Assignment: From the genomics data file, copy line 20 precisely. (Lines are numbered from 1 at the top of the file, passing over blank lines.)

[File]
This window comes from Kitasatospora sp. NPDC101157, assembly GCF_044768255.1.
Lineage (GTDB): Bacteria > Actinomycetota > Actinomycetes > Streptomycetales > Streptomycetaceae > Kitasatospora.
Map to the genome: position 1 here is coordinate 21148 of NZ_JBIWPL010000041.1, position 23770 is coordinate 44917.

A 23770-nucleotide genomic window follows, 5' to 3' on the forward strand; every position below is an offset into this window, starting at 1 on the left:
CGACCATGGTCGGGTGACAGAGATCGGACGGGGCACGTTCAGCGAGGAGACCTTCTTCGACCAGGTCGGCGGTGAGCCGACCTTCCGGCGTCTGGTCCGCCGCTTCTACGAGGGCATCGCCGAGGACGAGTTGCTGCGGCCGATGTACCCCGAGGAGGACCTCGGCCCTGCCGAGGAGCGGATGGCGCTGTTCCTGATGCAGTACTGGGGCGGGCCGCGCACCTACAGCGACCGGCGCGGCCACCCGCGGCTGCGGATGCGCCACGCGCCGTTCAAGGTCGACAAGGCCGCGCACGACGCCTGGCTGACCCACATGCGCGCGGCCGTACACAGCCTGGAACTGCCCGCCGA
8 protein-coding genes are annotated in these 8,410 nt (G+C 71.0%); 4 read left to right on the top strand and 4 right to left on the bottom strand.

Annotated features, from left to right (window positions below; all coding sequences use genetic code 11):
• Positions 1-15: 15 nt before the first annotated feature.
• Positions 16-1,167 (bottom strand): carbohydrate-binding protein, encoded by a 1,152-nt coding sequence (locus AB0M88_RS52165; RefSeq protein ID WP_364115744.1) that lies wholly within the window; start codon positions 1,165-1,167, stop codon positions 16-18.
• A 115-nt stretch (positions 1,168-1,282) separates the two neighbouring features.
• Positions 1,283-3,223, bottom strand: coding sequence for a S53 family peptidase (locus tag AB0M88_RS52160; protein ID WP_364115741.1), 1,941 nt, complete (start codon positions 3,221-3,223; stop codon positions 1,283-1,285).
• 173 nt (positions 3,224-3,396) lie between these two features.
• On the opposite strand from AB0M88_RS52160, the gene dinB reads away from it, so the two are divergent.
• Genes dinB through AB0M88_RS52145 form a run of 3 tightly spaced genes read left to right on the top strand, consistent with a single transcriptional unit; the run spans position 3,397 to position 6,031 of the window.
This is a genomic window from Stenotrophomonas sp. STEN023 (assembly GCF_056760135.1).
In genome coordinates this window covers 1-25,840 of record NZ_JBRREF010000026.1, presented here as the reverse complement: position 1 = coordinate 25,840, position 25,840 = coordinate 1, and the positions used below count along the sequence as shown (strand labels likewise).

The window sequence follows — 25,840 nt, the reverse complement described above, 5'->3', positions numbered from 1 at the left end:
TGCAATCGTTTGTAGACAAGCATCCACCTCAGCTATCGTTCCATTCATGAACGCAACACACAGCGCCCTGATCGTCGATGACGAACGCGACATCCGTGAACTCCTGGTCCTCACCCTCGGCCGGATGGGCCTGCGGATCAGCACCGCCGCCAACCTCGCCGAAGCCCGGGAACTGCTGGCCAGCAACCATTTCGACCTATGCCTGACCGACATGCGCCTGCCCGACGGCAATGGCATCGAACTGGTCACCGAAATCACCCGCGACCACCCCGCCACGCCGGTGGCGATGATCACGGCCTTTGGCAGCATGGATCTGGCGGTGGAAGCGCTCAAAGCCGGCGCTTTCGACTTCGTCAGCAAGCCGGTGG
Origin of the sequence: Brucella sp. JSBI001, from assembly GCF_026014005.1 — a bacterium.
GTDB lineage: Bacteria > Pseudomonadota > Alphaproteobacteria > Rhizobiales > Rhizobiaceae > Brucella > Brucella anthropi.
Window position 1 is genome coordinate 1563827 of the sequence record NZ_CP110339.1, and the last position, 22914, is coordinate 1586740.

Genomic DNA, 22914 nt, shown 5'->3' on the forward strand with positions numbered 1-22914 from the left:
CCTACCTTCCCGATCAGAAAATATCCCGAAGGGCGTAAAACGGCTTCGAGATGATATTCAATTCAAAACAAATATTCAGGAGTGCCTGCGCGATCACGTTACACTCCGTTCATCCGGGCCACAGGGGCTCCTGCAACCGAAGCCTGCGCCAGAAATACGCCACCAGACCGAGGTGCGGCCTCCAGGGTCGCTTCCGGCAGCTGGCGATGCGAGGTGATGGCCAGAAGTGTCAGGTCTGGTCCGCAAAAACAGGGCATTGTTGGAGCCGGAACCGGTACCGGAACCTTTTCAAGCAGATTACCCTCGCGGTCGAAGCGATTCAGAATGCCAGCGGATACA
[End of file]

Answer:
GTDB lineage: Bacteria > Pseudomonadota > Alphaproteobacteria > Rhizobiales > Rhizobiaceae > Brucella > Brucella anthropi.